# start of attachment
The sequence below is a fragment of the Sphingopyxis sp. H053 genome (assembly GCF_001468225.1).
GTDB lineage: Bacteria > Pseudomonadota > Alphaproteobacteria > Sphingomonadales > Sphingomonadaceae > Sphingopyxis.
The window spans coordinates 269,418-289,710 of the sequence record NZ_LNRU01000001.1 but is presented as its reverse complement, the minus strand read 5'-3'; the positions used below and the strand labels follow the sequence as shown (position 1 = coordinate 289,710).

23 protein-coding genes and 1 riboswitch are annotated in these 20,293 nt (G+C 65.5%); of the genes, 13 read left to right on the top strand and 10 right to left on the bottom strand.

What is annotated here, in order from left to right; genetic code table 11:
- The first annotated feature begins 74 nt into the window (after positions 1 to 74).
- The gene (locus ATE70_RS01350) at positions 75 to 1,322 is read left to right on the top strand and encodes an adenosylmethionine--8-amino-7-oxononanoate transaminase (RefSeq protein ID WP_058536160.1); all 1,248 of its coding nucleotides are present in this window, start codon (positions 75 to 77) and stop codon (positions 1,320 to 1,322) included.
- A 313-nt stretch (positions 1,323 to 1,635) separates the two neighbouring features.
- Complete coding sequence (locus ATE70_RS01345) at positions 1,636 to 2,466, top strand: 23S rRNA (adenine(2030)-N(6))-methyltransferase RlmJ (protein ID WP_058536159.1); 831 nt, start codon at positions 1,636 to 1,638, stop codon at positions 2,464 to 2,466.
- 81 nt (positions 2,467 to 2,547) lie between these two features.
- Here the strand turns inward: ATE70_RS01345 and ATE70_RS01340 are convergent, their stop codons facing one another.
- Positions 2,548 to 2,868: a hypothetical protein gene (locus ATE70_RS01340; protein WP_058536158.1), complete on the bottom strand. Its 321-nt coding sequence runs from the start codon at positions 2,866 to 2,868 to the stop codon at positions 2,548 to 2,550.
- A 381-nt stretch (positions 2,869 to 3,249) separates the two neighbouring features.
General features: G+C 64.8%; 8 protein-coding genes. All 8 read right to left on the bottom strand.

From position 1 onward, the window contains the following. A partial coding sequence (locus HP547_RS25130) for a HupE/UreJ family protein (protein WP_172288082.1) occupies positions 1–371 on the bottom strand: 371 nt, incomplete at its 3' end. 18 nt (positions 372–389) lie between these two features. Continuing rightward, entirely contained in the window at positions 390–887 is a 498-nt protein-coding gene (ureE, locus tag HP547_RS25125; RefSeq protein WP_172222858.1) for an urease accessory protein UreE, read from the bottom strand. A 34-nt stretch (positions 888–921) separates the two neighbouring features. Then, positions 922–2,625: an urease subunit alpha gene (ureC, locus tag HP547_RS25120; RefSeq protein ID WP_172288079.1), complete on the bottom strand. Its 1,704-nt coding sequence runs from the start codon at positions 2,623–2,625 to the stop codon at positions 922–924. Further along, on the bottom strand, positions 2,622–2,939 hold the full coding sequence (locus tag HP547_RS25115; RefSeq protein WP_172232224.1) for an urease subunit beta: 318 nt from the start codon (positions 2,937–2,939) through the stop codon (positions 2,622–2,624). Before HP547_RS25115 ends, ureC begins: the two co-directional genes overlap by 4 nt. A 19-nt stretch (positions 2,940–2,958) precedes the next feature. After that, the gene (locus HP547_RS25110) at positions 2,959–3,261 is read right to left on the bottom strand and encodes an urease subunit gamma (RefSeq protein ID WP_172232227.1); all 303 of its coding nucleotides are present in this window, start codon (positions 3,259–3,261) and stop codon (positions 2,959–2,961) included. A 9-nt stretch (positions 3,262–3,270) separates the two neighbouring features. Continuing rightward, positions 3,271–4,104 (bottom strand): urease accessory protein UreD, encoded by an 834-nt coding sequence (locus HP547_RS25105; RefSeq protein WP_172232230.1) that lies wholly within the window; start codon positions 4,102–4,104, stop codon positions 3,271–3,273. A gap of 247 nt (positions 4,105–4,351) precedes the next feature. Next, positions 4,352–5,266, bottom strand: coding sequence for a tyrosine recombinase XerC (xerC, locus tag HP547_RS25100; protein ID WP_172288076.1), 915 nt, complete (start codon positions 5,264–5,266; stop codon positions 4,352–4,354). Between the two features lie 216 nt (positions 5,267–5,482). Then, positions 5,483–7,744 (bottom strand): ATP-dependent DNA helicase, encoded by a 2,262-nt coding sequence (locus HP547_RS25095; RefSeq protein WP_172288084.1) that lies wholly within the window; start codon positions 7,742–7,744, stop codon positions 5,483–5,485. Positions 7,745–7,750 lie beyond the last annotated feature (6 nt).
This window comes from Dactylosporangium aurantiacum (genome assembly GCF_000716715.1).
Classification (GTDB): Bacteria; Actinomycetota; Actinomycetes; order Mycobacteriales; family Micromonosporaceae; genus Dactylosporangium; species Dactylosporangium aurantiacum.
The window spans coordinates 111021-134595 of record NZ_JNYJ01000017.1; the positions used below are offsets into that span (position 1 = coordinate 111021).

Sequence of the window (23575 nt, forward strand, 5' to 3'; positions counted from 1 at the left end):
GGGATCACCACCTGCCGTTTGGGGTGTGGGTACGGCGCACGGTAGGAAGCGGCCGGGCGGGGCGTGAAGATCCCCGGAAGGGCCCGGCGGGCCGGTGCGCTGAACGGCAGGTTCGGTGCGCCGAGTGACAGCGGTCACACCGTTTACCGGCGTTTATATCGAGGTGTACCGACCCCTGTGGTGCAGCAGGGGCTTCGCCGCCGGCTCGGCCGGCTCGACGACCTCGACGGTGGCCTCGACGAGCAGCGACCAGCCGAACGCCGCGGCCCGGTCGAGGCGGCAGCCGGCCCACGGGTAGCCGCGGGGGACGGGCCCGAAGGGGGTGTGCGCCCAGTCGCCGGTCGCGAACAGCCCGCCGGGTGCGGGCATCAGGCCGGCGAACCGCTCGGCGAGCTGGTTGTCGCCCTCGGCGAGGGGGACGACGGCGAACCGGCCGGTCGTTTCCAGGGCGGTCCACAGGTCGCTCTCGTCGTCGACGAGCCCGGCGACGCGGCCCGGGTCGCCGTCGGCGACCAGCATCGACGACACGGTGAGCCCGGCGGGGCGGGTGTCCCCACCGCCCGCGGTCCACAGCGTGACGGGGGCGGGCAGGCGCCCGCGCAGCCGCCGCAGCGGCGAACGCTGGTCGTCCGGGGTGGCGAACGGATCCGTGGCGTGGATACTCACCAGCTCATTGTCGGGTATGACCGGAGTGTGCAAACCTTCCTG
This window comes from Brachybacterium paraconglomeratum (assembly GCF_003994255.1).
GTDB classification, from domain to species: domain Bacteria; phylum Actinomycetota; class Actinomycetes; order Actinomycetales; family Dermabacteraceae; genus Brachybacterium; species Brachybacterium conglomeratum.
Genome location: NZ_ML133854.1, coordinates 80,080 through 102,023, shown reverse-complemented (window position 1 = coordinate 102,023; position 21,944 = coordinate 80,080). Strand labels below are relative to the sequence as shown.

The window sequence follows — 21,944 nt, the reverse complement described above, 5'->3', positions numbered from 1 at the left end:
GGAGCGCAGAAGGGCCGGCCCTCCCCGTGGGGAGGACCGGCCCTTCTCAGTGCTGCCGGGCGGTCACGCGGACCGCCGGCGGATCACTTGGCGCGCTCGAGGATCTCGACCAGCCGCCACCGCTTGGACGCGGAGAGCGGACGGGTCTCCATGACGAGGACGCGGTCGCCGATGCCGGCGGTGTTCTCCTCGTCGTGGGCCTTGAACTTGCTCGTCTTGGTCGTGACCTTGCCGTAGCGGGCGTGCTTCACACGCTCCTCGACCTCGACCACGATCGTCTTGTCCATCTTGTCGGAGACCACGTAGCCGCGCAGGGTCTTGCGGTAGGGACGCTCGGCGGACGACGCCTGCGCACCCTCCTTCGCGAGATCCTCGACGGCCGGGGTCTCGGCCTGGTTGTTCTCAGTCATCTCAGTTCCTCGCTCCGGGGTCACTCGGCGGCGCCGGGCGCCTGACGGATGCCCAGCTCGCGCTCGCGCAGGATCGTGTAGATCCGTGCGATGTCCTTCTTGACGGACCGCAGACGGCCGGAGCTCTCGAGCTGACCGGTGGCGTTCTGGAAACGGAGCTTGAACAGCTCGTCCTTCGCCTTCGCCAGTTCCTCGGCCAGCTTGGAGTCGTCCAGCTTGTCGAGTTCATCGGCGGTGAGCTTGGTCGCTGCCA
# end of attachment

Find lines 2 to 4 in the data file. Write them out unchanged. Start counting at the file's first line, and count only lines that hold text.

GTDB lineage: Bacteria > Pseudomonadota > Alphaproteobacteria > Sphingomonadales > Sphingomonadaceae > Sphingopyxis.
The window spans coordinates 269,418-289,710 of the sequence record NZ_LNRU01000001.1 but is presented as its reverse complement, the minus strand read 5'-3'; the positions used below and the strand labels follow the sequence as shown (position 1 = coordinate 289,710).

23 protein-coding genes and 1 riboswitch are annotated in these 20,293 nt (G+C 65.5%); of the genes, 13 read left to right on the top strand and 10 right to left on the bottom strand.